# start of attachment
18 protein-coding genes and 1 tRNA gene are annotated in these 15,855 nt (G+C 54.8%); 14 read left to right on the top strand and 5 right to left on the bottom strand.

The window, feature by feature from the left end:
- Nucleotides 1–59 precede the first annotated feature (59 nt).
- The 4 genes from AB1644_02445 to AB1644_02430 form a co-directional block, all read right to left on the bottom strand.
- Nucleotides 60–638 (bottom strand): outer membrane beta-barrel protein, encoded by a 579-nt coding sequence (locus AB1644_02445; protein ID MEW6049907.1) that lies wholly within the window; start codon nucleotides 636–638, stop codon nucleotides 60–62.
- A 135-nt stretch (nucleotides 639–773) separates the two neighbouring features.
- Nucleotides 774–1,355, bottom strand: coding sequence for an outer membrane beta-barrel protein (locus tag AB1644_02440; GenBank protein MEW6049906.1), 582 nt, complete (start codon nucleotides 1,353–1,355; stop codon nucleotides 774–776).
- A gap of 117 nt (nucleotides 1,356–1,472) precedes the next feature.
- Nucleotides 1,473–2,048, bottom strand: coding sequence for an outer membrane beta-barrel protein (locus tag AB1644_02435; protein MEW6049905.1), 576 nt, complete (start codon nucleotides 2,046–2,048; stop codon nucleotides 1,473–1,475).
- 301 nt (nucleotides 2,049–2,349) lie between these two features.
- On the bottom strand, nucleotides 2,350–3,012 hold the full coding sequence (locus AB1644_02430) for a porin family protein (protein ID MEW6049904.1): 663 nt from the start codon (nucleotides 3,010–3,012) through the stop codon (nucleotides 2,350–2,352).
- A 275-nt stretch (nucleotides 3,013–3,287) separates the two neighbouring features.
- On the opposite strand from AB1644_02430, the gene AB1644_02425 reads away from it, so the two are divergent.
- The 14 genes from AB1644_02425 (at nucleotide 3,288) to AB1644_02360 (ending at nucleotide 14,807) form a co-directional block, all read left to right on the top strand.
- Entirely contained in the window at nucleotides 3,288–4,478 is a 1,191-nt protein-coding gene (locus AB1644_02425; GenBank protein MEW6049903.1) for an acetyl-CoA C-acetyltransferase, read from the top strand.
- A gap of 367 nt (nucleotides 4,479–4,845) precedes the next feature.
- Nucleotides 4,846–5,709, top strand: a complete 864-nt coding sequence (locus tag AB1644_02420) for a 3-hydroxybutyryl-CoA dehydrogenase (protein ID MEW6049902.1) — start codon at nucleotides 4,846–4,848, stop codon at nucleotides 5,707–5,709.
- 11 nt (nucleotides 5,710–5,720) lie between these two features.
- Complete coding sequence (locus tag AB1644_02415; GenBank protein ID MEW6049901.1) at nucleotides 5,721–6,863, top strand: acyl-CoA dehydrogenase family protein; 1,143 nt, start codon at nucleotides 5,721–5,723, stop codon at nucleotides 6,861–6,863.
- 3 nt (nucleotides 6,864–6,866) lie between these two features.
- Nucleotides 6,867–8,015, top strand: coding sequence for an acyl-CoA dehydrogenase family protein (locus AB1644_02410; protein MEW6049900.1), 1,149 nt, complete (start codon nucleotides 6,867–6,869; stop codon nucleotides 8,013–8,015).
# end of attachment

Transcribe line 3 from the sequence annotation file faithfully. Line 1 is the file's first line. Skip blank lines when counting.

- Nucleotides 1–59 precede the first annotated feature (59 nt).